ICICI Lombard told to pay dead farmer’s wife | business | Hindustan Times
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ICICI Lombard told to pay dead farmer’s wife

ICICI Lombard General Insurance Company has been directed to pay the wife of a Kolhapur farmer who died of bullet injuries after his licensed revolver misfired.

business Updated: Sep 09, 2009 02:36 IST
Vignesh Iyer

ICICI Lombard General Insurance Company has been directed to pay the wife of a Kolhapur farmer who died of bullet injuries after his licensed revolver misfired.

The Maharashtra Consumer Redressal Ccommission said the company cannot withhold the insurance money due to the farmer’s family on the grounds that the mishap was due to negligence and not an accident because a first information report (FIR) had been registered against him.

The commission ruled that ICICI Lombard cannot rely on an FIR while deciding a claim. Bhoraj Kamble, the farmer, had bought ICICI Lombard’s Janata Personal Accident Policy. On December 13, 2005, when he slipped on the steps in his field in Ganganbawada, his licensed firearm misfired.

Kamble sustained serious injuries and died.

When his wife Tulsabai filed her claim, ICICI Lombard rejected it saying Kamble was to blame for the incident. To drive home its point, the company said the police had registered an offence against Kamble under Section 337 (causing hurt by act endangering life or personal safety of others) of the Indian Penal Code.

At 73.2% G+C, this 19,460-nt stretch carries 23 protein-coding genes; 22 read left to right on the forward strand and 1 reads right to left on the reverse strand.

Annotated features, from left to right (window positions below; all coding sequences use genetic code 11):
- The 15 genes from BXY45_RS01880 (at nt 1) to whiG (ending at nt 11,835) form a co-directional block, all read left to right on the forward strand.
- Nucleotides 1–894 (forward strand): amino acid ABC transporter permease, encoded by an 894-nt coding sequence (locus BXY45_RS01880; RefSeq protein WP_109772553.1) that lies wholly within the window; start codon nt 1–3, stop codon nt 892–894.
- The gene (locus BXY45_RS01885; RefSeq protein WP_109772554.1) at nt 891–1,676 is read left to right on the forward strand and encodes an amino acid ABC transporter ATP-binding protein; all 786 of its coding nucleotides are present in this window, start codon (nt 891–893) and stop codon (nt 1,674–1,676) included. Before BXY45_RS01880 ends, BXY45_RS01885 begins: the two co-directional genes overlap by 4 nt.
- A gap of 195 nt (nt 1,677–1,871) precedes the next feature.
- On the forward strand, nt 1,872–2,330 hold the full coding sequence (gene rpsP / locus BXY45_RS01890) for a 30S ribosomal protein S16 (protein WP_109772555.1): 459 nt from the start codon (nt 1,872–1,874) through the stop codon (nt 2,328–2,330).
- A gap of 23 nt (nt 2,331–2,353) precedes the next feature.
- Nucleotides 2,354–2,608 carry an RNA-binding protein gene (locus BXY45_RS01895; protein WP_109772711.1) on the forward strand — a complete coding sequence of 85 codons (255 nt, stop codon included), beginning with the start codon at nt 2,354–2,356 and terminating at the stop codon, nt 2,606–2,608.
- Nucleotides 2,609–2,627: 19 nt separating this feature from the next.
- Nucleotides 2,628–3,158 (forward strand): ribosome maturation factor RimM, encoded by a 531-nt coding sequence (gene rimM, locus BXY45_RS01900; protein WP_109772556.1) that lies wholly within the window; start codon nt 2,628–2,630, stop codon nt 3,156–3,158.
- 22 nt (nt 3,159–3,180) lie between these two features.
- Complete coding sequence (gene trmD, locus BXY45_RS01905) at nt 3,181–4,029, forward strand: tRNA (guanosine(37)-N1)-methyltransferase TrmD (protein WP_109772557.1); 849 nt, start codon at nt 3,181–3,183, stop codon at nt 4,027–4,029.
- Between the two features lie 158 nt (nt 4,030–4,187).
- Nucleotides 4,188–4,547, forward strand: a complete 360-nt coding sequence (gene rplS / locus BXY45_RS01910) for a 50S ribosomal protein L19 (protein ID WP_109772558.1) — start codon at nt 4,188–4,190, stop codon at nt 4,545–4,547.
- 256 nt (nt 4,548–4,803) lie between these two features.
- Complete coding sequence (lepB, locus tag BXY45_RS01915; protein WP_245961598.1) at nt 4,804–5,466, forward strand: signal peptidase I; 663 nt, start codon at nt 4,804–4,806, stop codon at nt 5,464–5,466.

The company said Kamble had not taken proper care of his own life while handling the gun and hence was not eligible for compensation. It also said Kamble was not a registered farmer and thus could not be a beneficiary of the policy.

However, the Kolhapur District Consumer Disputes Redressal Forum rejected ICICI Lombard’s claims and directed it to pay Tulsabai Rs 1 lakh with 9 per cent interest.

ICICI Lombard appealed to the state commission and challenged the Forum’s order.

The commission upheld the Forum’s order, saying ICICI Lombard’s appeal was devoid of any substance. It also said the deceased was not negligent in any manner. “This is purely a case of accident,” the commission said.

It also agreed that Kamble was a farmer, noting that Ganganbawada’s talati and tehsildar had issued certificates to Kamble’s wife saying she is entitled to compensation since he was a registered farmer.